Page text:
The Eastern Pacemaker Surveillance Center is one of two national Veterans Administration centers established for remote telephonic monitoring. It has served Veterans for 25 years, maintaining a large registry of transtelephonic monitoring records (TTMs) and outcomes. Quality assurance analysis of deidentified data from this population was used to assess for effects of frequent RVP, and potential need for reprogramming pacemakers to minimize RVP. From this registry of over 66,000 patients, we identified those with permanent pacemakers which had active right ventricular leads implanted between January 1, 1995, and December 31, 2005. This group was then limited to those with a minimum number of TTM followups, who had either a very high (>80%) or very low (<20%) frequency of RVP. Frequency was determined by the TTM recordings (typically Lead I) which lasted 30 seconds before and 15 seconds during magnet application. The percent of paced ventricular complexes on each TTM was noted. The values were averaged for each patient and used as a representation of that patient's frequency of RVP.
We reviewed records of 174 patients from the Washington Veterans Affairs Medical Center with 3 or more TTMs to determine the minimum number of prior TTMs needed. The average frequency of TTM-derived RVP was compared to at least 2 independent records of frequency of RVP obtained from implanted pacemaker generated data logs from office-based pacemaker interrogation. A minimum of 6 TTM-derived RVP values (Table 1 and Figure 1) correlated sufficiently with the data log estimates (R = 0.867) so that the current analysis required veterans with at least 6TTMs.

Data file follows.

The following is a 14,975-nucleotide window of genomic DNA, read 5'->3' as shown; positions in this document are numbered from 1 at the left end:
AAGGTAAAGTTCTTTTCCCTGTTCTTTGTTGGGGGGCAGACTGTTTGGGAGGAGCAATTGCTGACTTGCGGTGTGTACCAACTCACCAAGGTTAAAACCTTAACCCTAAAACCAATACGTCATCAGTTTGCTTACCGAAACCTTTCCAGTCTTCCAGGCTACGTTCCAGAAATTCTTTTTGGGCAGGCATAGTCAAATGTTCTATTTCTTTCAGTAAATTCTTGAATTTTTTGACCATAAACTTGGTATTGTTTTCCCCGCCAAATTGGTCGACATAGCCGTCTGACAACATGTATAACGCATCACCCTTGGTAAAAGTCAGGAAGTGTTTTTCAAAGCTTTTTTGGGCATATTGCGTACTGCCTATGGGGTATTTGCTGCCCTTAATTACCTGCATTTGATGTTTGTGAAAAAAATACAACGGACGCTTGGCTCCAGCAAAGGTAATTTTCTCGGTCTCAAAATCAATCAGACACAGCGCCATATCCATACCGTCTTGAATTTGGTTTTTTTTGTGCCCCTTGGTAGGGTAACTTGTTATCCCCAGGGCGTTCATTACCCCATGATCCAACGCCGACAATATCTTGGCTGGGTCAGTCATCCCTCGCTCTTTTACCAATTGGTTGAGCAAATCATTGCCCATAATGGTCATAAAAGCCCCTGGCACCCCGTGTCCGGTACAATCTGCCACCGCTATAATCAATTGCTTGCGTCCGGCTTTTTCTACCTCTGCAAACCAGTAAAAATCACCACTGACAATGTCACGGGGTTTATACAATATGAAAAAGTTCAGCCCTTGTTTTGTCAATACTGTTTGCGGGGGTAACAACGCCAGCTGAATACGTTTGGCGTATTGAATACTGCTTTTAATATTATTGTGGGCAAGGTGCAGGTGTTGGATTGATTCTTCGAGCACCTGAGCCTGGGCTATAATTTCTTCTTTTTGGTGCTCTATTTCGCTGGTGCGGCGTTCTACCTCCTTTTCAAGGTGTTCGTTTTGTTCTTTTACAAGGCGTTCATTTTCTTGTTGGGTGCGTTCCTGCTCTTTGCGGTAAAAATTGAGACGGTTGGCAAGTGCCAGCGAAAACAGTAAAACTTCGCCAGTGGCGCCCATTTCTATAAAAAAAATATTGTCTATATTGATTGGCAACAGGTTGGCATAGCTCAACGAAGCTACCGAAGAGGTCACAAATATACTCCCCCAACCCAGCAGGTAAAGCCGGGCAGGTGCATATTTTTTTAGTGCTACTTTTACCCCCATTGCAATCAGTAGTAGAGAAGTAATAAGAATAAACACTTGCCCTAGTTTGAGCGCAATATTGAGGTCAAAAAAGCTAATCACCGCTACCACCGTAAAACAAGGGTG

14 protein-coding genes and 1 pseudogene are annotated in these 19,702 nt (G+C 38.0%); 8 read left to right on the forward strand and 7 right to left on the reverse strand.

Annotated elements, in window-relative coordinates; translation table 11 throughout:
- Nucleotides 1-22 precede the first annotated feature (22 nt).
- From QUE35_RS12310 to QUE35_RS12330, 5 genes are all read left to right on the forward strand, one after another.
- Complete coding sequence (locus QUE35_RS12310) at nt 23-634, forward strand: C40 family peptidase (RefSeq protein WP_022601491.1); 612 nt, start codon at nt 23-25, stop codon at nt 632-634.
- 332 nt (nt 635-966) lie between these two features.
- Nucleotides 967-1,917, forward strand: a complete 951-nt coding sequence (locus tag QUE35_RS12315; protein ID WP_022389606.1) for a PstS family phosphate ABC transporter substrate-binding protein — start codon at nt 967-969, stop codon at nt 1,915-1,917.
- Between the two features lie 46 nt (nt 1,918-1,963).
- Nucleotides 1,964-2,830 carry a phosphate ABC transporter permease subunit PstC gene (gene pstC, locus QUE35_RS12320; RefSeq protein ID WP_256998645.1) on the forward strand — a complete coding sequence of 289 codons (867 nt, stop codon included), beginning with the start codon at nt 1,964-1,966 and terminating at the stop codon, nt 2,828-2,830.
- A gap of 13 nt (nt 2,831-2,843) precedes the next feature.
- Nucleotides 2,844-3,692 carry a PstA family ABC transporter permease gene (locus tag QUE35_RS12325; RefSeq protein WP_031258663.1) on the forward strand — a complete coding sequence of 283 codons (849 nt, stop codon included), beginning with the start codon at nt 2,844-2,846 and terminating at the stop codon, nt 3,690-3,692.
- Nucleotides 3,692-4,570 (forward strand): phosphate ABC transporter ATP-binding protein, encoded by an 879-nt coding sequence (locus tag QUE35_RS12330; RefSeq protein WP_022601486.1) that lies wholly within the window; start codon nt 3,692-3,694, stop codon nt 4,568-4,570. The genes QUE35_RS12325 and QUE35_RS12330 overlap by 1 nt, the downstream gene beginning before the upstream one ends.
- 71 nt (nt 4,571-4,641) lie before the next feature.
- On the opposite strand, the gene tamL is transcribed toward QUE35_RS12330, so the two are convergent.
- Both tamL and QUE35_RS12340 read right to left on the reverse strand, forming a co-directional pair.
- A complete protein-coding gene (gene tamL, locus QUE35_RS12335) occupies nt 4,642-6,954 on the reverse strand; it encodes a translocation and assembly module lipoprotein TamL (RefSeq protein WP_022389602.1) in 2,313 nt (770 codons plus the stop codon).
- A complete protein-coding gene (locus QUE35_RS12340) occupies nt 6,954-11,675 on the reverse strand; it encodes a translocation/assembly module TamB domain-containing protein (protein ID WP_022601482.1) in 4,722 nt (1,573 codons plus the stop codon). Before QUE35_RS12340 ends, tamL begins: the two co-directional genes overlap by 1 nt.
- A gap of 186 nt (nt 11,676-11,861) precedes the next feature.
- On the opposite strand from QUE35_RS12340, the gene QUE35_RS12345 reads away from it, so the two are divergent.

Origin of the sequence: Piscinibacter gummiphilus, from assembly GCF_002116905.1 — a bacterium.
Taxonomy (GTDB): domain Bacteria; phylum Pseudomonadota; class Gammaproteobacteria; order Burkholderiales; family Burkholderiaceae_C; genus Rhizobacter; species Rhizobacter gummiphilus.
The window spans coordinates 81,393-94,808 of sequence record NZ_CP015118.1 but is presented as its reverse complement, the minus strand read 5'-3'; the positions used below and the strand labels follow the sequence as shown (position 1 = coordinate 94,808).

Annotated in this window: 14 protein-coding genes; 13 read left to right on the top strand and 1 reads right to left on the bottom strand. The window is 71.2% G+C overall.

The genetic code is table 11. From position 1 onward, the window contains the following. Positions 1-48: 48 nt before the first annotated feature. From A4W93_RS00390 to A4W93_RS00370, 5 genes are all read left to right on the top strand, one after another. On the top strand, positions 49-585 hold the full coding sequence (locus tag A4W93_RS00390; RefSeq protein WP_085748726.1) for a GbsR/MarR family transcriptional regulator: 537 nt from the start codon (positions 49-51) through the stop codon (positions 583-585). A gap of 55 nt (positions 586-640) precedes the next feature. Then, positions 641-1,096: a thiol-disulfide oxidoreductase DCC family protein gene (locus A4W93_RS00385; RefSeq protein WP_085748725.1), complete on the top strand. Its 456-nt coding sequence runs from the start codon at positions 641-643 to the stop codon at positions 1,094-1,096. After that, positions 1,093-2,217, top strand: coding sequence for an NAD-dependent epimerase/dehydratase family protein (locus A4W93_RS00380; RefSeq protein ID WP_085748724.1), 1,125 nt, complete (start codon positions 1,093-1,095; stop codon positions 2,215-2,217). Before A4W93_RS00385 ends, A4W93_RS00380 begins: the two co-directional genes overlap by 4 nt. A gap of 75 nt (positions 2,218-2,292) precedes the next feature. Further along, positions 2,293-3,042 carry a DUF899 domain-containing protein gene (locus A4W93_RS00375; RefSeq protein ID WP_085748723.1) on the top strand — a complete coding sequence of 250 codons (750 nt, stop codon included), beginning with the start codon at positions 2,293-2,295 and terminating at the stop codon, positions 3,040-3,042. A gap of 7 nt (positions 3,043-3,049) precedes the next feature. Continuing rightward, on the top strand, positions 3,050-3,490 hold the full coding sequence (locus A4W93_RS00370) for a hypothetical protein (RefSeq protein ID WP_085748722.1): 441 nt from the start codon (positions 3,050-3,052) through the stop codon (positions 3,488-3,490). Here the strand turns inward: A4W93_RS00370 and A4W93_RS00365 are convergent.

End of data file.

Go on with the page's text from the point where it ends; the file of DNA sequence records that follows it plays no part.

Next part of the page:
Our group had previously analyzed outcomes for very high and very low frequency RVP based on those with less than 20% right ventricular pacing (<20% RVP) and those with greater than 80% (>80% RVP)  excluding patients with atrial single chamber, biventricular pacemakers, and implanted pacemaker defibrillators. These allocations were considered reasonable and they were used in this study. Testing for other allocations was not performed. Survival was assessed from the Eastern Pacemaker Surveillance Center records, and verified through Veterans Affairs related data sources for all subjects in October 2006.
The primary endpoints were all-cause mortality and post pacemaker implant survival, measured as the time from pacemaker insertion to death. We examined univariate relationships between predictors (patient and pacemaker characteristics) and outcomes using Kaplan-Meier analysis (Proc Lifetest in SAS version 9.1). Multivariate relationships were examined using Cox regression (Proc Phreg in SAS version 9.1).
We identified 7198 patients from the Eastern Pacemaker Surveillance Center registry with six or more TTMs (Mean = 21TTMs) during the 11-year time period with either <20% RVP (n = 565) or >80% RVP (n = 4968). This represented 77% of all patients with at least 6TTMs (Figure 2). Significant differences in the types of pacemakers and indications for pacing were noted between the two groups (Table 2). The average duration of post-implant followup was 5.1 ± 2.5 years in those with <20% RVP and 5.3 ± 2.4 years from time of pacemaker implantation in those with >80% RVP (P = .062).